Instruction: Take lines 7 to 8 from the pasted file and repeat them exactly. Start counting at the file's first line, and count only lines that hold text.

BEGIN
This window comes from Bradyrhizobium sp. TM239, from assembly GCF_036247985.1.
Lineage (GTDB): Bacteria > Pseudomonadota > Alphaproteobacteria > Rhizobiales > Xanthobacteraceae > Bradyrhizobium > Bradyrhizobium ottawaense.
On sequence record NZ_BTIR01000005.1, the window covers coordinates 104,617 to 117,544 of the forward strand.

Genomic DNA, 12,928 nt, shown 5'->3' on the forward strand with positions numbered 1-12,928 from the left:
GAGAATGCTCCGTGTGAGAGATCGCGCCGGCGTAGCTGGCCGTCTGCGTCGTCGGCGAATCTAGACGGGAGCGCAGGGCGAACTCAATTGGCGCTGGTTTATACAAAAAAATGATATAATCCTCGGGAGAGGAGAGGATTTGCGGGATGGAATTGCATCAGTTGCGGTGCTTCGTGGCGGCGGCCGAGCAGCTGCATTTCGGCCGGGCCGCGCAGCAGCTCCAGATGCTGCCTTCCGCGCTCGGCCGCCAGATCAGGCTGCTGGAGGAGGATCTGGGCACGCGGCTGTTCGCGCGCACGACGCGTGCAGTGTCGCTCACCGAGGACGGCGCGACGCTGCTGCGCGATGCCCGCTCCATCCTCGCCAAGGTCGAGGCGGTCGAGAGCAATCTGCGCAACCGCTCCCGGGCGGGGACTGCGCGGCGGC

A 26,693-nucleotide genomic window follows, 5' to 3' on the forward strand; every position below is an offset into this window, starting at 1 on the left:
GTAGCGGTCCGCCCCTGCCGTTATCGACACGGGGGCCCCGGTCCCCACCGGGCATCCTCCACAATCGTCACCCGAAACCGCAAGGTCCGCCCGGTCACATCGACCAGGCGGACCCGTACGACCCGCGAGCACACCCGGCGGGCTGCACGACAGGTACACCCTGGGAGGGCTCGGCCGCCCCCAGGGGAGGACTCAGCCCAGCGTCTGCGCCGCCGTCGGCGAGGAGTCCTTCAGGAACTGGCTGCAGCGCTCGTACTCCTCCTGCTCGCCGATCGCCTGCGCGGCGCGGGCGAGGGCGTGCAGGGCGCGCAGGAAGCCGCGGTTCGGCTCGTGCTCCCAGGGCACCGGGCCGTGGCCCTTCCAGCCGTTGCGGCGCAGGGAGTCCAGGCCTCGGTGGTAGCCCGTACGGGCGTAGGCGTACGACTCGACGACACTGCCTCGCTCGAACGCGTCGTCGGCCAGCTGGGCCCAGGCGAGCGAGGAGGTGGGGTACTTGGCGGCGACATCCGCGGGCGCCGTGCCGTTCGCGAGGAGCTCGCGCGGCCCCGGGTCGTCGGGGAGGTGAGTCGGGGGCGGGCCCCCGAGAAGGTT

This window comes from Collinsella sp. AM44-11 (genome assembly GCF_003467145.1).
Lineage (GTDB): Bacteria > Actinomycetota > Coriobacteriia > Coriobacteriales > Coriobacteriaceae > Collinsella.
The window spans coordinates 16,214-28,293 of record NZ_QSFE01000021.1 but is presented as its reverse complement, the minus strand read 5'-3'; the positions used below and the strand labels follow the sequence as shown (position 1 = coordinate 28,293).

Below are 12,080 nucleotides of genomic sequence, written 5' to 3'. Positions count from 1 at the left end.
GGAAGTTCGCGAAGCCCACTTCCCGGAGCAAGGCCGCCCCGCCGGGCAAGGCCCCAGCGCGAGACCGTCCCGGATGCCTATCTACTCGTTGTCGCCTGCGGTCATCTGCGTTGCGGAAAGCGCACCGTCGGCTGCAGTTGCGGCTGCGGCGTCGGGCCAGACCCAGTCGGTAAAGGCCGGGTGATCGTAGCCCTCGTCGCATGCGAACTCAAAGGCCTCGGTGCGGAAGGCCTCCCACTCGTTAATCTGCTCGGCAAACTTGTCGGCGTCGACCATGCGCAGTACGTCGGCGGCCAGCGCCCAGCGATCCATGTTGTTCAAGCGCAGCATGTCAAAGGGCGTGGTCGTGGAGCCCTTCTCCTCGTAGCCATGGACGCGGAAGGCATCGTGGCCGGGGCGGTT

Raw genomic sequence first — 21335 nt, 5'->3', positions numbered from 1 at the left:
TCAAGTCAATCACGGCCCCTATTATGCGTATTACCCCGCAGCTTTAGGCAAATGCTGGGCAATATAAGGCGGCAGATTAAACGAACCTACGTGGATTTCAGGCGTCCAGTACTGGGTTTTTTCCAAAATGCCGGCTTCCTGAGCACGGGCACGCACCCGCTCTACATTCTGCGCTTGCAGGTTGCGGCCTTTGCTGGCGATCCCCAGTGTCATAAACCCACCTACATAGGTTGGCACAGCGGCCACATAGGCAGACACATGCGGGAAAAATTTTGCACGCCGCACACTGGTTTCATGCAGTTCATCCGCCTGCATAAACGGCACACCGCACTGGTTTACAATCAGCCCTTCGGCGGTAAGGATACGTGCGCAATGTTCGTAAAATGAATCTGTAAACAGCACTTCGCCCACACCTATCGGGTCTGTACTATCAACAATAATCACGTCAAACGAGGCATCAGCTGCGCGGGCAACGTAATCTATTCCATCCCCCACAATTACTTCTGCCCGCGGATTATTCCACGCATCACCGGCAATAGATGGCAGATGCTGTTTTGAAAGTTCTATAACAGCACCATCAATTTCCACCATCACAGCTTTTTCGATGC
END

GTAGCGGTCCGCCCCTGCCGTTATCGACACGGGGGCCCCGGTCCCCACCGGGCATCCTCCACAATCGTCACCCGAAACCGCAAGGTCCGCCCGGTCACATCGACCAGGCGGACCCGTACGACCCGCGAGCACACCCGGCGGGCTGCACGACAGGTACACCCTGGGAGGGCTCGGCCGCCCCCAGGGGAGGACTCAGCCCAGCGTCTGCGCCGCCGTCGGCGAGGAGTCCTTCAGGAACTGGCTGCAGCGCTCGTACTCCTCCTGCTCGCCGATCGCCTGCGCGGCGCGGGCGAGGGCGTGCAGGGCGCGCAGGAAGCCGCGGTTCGGCTCGTGCTCCCAGGGCACCGGGCCGTGGCCCTTCCAGCCGTTGCGGCGCAGGGAGTCCAGGCCTCGGTGGTAGCCCGTACGGGCGTAGGCGTACGACTCGACGACACTGCCTCGCTCGAACGCGTCGTCGGCCAGCTGGGCCCAGGCGAGCGAGGAGGTGGGGTACTTGGCGGCGACATCCGCGGGCGCCGTGCCGTTCGCGAGGAGCTCGCGCGGCCCCGGGTCGTCGGGGAGGTGAGTCGGGGGCGGGCCCCCGAGAAGGTT

This window comes from Collinsella sp. AM44-11 (genome assembly GCF_003467145.1).